Tuesday, February 20, 2018

LENT II 2018

The Apostle Peter -- van Dyke (1617)
The passage from Mark that is the principal Gospel for this Sunday gives us a glimpse of someone quite different from the ‘gentle Jesus meek and mild’ of Victorian pictures. The simple, impulsive, faithful Peter is fiercely rebuked as a voice of satanic temptation. The severity of the tone, though, serves to show that in the proclamation of the Gospel there is something of the greatest importance at stake. Faithful Peter, we might say, needs to learn the full meaning of faithfulness.

A human life, if we believe in God, is not a lucky chance, a happy bi-product of evolution. It is a gracious gift, and as with any gift, it can meet with differing responses. The recipient can hoard it possessively, or squander it carelessly, or use in a spirit that mirrors the grace that gave it. At times, this fundamental choice about how to respond to the gift of life -- how to live -- becomes critical. Perhaps it is obvious that wasting my gifts is lamentable. On the other hand, though clinging possessively to the life I have been given, including its talents and accomplishments is a powerful temptation, it too rests on the false supposition -- the conviction that what matters most it what we get out of life. Yet, how could it profit me to gain the whole world, the Gospel asks, if to do so I have to forfeit the spirit of life itself? There is a paradox here; "those who want to save their life will lose it, and those who lose their life for the sake of the Gospel, will save it".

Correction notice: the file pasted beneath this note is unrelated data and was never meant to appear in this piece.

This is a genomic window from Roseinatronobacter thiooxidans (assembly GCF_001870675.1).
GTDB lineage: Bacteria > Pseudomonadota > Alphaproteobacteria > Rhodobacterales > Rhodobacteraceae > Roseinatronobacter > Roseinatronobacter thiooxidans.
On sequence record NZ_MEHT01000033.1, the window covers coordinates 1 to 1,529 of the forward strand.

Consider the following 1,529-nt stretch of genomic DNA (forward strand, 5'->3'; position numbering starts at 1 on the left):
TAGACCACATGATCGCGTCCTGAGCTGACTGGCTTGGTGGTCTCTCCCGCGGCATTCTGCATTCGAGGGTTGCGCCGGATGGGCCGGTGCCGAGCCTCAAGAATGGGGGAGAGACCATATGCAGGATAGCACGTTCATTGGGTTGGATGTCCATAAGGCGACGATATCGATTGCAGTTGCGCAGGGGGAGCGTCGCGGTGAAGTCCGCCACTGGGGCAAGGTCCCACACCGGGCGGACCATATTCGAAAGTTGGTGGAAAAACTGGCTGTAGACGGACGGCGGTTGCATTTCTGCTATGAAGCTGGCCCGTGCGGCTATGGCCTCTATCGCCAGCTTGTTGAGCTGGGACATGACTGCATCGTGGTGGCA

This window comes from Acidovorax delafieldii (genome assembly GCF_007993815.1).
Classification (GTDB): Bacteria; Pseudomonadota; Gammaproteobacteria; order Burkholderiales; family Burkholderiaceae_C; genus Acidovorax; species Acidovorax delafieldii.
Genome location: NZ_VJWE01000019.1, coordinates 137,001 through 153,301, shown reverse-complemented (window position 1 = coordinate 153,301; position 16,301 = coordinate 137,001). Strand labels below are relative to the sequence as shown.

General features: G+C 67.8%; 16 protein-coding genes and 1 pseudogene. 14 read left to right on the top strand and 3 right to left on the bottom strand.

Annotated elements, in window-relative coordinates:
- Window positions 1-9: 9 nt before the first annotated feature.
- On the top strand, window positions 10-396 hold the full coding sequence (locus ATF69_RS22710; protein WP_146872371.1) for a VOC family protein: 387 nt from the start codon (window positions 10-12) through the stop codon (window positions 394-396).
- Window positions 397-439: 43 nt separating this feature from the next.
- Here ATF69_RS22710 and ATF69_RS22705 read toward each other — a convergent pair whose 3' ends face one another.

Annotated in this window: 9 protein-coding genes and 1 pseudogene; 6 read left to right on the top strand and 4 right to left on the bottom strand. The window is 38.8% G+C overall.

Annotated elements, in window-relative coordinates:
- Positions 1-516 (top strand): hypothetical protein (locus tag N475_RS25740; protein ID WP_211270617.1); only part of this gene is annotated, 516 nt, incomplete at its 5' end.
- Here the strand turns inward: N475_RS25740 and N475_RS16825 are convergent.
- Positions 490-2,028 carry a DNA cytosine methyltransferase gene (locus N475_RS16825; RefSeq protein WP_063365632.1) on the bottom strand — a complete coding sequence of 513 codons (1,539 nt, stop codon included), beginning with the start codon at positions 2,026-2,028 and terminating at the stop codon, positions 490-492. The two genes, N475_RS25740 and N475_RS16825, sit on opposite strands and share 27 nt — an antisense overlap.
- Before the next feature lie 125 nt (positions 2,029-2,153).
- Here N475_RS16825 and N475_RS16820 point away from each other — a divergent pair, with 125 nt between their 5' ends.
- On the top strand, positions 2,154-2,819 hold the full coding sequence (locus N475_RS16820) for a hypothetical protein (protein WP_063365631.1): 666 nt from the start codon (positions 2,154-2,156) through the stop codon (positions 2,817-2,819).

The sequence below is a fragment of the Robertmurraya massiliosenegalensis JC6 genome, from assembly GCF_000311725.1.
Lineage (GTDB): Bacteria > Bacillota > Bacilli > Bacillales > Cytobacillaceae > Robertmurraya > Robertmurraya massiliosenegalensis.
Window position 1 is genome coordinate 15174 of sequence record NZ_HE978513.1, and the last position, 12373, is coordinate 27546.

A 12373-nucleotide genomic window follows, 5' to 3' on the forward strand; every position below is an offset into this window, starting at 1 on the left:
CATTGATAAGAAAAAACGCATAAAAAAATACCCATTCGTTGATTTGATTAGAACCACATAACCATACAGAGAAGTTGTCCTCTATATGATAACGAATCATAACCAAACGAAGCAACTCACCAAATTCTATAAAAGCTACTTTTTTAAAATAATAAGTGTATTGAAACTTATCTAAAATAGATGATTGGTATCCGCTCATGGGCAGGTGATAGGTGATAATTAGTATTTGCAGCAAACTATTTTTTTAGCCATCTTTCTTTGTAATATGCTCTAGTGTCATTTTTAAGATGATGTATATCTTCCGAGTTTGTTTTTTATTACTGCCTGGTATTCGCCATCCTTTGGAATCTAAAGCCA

We might put the paradox another way. The human soul finds fulfillment only when it abandons its deepest inclinations. Humanity's perfection, strangely, requires us to leave much of our humanity behind. That is the truth beneath Jesus' stern rebuke to Peter: "you are setting your mind not on divine things but on human things".

Abraham, Servant of God - Nesterov (1914)
The Old Testament passage about Abraham, and Paul’s reflection on it in the Epistle, both embody the same message. God declares Abraham’s life righteous (which is to say, a life lived rightly) not because of the moral laws and prudent calculations by which it was governed (though for the most part it was), but because it sprang from a trusting faith in God's promise. Paul repeats the message. Abraham's relationship with God is two sided. It 'depends on faith' --Abraham's faith -- 'in order that the promise' -- God's promise -- 'may rest on grace'. The appointed Psalm captures the thought with brilliant succinctness. The life of faith is one that first accepts ‘dominion belongs to the LORD, and . . . before him shall bow all who go down to the dust’. And then it declares, ‘and I shall live for him’.

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